Allison Chhorn is the writer, director, cinematographer, editor, sound designer and main performer of The Plastic House, a 44-minute work primarily about a young woman living and working alone, maintaining her late parents’ greenhouse. The greenhouse is real, as is the labor, though Chhorn’s parents are in fact alive and well. “Spending so much time in there, I naturally imagined what it would be like if they had passed away, and I was left alone to continue the work that they had left,” Chhorn told The Adelaide Review. I’m struck by the word choice of “naturally,” because to me this is not necessarily an intuitive train of thought, but the results are lovely and productive. Much of the (admirably terse!) running time consists of meticulously composed, textbook slow cinema shots of Chhorn at work in the greenhouse, an ideal site for this kind of formal exercise: hanging lines and rows of plants, geometric grids that can be imaginatively reconfigured onscreen.
The one-person-debut discipline brings to mind Chantal Akerman’s Saute Ma Ville, another solo one-location exercise that builds to a far less tranquil conclusion. With its melancholy mediated through repetitive manual tasks and an extremely pleasant, well-mixed soundtrack of ambient gardening sounds, Plastic House is almost literally meditative. Mixing this sharp, “present-day” footage with “older” (?) consumer-fidelity footage of the greenhouse when Chhorn’s parents where there, Plastic House finds some ingenious visual transition possibilities in between Chhorn’s jacket, bedroom blanket (a movie like this would almost be incomplete without some sleeping scenes) and the tarp covering the greenhouse that diffuses the sky—three melancholy shades of blue spilling in and out of each other. I’ve gone back and forth over the years on just how much more slow cinema shots of people walking through forests I have room for before the concept totally runs out of new images. The timing helps, but Plastic House feels both familiar (and hence comforting) while also freakishly of the moment, and therefore new, replicable and safe solo filmmaking for a period of prolonged isolation. Chhorn has, inevitably, clocked this: “I made this film in isolation, never thinking of its afterlife,” she writes. “In light of the current pandemic, I hope it raises some timely questions – How do you continue to live and work in isolation? What memories do you keep of loved ones when they’re not around?”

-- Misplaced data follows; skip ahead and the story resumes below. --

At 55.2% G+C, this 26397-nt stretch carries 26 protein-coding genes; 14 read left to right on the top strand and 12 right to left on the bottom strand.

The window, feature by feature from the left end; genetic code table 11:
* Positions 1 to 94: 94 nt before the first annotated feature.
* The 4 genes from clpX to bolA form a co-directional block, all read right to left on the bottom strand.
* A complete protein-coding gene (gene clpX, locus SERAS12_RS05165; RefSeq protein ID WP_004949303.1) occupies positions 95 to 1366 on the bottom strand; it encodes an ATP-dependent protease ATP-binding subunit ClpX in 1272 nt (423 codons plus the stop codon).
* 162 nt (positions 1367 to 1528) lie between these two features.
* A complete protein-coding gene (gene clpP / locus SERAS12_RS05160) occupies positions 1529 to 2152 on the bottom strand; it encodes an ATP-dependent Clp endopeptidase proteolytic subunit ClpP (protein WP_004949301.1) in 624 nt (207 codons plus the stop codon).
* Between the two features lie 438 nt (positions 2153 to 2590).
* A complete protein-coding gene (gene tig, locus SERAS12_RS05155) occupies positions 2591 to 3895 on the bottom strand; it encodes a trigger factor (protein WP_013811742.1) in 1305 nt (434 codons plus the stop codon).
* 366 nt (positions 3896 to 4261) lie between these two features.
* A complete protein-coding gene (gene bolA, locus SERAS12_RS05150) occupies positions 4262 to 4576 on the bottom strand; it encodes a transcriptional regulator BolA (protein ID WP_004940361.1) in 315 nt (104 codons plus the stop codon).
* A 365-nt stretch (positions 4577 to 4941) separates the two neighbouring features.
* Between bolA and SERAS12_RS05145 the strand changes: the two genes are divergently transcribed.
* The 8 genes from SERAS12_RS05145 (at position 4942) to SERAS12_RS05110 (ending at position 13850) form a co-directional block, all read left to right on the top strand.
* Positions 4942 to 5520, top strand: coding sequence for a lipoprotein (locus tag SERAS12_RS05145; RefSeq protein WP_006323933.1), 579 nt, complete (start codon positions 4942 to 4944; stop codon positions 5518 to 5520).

* I’m not pretending to adhere to the false “gotta hear both sides” standard, but it’s not super-fair to the film to drag the ICEJ’s more recent activities into this review’s main body. Nonetheless, it seems worth sharing some of a March 27 blog post, “The Spiritual Root of the Coronavirus”, written by the organization’s David Parsons:
Mankind has erased the line between us and the animals established by God in Scripture […] ever since the mainstream acceptance of Darwinian evolution, which coincidentally started around 100 years ago, much of humanity has abandoned this core principle of Scripture. We have denied the existence of God, taught only Evolution in our schools, erased the line between us and the animals, and now are paying the price. So we should not be surprised when diseases lurking in animals suddenly start infecting us at alarmingly new rates. […] Darwinian evolution [is] a direct refutation of the divine origin of man. Instead, it erases the line between humans and animals and says we came from them. Among the spiritual consequences of this violation of the divine order is that we have opened ourselves up more and more to sickness and diseases lurking inside animals. And this pandemic is but one of the many birth pangs – with many other causes – which will usher the world into the Messianic Age.↩